narrow road on the edge of a precarious cliff, with reeling
views unobstructed by trees, and waterfalls. Lucky for us
we were on the inside track, but I was certain several
times that we were going to scrape the side mirror
on the rock face. No! Didn't happen. (Paul is a very
careful driver.)



And then down, quickly, to Dingle-Town, on a small
fishing bay. Charming, brightly-colored storefronts,
kind of an old hippie town with shops selling sarongs
and crystals and incense burners.






A great place to wander, a fantastic place
for eating. Fish and seafood starred on nearly
every menu. The first night I had a whole grilled
sea bass which positively made me swoon.
Dinner #2 was a fish pie made with a roux and court
bouillon, topped with mashed potatoes. Divine.
We've been on a big fish kick lately, which suits me
just fine. And we're obviously in the right place!

Friday, July 24, 2009

Images from Knock

The town of Knock is the site of the Apparition of 1879,
when it was reported that the Virgin Mary, St. Joseph,
and St. John the Evangelist appeared to fifteen people.
Although I haven't been a practicing Catholic for all
of my adult life, I am nonetheless fascinated by
Catholica....





...especially this giant rosary:




I should really be honest here:
my favorite thing about Knock is the shops:
one after another literally overflowing
with knick-knocks, bric-a-brac and
paddy-whackery: ALL THINGS CATHOLIC....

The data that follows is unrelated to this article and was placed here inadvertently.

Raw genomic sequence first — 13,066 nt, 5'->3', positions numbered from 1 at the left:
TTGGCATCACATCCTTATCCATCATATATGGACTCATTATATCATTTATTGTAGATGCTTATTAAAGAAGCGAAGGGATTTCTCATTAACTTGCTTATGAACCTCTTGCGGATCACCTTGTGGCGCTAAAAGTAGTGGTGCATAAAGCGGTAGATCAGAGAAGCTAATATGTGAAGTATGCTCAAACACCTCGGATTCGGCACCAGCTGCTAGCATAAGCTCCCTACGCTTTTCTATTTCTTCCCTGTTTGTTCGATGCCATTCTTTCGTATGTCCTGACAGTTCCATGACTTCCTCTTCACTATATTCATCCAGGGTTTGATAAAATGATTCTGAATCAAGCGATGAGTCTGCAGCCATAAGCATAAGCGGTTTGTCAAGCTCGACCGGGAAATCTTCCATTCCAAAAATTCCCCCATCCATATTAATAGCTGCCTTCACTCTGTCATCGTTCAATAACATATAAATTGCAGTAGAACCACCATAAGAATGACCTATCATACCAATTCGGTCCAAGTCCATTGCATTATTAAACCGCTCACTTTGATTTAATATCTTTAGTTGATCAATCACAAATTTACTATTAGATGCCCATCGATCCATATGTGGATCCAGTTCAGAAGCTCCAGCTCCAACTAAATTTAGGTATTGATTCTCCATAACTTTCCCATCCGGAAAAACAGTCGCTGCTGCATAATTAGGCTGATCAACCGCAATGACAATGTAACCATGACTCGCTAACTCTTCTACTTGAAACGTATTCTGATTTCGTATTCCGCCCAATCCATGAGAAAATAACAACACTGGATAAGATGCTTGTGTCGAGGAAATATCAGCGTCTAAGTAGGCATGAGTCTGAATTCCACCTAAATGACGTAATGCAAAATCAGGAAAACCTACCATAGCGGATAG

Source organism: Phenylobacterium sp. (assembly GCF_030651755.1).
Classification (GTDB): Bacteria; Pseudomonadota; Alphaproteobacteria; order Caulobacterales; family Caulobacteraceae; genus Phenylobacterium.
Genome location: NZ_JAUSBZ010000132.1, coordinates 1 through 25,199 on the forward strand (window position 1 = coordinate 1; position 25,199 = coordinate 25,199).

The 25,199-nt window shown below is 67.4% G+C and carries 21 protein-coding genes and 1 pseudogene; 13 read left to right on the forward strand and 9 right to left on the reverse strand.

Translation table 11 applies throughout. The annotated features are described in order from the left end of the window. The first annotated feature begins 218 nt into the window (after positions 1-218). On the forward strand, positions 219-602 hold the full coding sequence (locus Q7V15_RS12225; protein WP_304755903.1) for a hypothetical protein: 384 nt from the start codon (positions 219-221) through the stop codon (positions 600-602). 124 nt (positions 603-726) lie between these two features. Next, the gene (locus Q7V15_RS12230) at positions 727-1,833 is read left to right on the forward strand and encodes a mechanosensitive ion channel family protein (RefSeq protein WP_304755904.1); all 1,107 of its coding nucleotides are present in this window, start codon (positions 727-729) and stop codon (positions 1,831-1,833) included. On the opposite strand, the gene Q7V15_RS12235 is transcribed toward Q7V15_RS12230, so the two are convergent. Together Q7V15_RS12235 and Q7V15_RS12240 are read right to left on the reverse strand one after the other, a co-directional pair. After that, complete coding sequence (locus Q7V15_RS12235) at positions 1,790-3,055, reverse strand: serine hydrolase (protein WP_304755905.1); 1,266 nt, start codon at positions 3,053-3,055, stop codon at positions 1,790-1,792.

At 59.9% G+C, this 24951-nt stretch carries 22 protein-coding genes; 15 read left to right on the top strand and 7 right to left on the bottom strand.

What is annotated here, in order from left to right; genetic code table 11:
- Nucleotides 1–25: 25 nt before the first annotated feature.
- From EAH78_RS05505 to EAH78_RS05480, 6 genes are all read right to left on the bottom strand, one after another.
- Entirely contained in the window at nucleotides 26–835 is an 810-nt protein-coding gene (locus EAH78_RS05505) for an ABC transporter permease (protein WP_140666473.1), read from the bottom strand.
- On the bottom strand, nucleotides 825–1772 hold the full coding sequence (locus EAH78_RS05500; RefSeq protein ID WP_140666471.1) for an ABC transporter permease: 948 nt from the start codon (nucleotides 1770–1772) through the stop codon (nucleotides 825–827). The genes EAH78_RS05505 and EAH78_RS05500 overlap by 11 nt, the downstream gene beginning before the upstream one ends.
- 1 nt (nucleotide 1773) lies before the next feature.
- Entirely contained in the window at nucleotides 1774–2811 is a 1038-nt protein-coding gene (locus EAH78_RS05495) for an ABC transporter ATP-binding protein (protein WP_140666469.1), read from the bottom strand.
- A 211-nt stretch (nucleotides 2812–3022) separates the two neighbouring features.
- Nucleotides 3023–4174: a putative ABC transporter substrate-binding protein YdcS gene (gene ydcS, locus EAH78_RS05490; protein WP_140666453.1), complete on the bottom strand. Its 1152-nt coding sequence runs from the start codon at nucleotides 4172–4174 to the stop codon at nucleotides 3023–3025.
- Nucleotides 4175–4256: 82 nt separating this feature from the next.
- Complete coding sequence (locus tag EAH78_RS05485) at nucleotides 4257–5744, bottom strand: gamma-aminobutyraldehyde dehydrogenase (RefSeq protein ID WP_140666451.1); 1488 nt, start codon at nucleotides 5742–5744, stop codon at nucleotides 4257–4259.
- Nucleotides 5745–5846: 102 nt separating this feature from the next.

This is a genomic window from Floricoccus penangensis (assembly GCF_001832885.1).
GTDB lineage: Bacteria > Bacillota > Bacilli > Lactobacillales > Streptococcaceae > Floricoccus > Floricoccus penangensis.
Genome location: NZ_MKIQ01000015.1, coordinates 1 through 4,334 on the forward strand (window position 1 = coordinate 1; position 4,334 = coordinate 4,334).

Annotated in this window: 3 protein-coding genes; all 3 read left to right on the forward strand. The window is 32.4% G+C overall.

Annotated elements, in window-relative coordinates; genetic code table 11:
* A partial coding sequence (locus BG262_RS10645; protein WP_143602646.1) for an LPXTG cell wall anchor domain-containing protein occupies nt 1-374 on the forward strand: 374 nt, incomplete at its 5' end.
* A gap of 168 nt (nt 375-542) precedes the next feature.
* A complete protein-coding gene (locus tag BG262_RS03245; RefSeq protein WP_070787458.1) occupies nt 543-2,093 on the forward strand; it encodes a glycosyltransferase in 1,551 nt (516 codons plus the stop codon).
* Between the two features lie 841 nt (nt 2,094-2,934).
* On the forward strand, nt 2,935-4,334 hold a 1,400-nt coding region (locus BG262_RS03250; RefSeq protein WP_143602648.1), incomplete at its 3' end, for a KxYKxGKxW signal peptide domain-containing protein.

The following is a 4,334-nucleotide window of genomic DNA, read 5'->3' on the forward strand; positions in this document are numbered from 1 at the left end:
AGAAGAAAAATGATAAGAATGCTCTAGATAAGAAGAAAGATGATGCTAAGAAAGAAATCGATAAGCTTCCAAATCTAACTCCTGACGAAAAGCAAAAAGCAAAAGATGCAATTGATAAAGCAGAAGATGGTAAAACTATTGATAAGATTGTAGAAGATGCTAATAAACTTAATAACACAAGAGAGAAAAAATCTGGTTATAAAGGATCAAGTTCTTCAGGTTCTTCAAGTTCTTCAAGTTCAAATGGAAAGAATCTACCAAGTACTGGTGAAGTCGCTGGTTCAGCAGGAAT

But what really made an impression on me were
these "toys" -- and this is just in one shop....







God help us.




Thursday, July 23, 2009

Liam of the Lettuces

We encountered the owner of this long and lovely patch
of vegetables recently on an after-dinner walk.




I've admired his lush rows of potatoes, lettuces and onions
since my first visit to Carrowholly, four years ago,
and here he was, finally. We chatted for a bit and
he sent us away with two massive heads of lettuce
and a bunch of sweet onions.



You might recall my post a few weeks ago
of three scarecrows: same garden.
The fruits (er, vegetables) of his toils are for sale
at the Thursday market in town. We bought a bag
of "mucky" potatoes last week -- still covered in dirt.



YUM!
Here's the footage of the border collie
herding the "ducks" (they looked a lot
like geese to me, but the handler callled
them ducks) at the Crossmolina Vintage
Show last Sunday up in North Mayo:



Too bad I didn't capture them waddling
up a little ramp and sliding down into
a pool of water. Oh well. Next year.

Wednesday, July 22, 2009

An unusually high tide tonight -- while awaiting
dinner prepared by our houseguest Mr. Beast,
Paul and I took off on a jaunt around the cove
to see firsthand the high waters,
and what really captured our attention
were the underwater flowers:




And this exotic jelly fish:




The sun was shining -- briefly -- and all the colors
were at their most intense.

Upon our return, I saw that my sheets
had become tangled in the gorse --



And about 30 minutes later, the rains began
once again, and I ran out in the middle of dinner
to untangle the sheets from the line, only for the wind
to tangle them about me during the unpinning:
An Apparition In White.

(And now they are comfortably tumbling
in the luxury of our electric dryer.)

Images from Achill Island




Tuesday, July 21, 2009

View from the car at The Deserted Village, Achill Island.
Crazy, torrential, inescapable rain.
(Waiting for friends as the car steamed up.
Scroll down slowly. And remember,
it really is summer in Ireland.)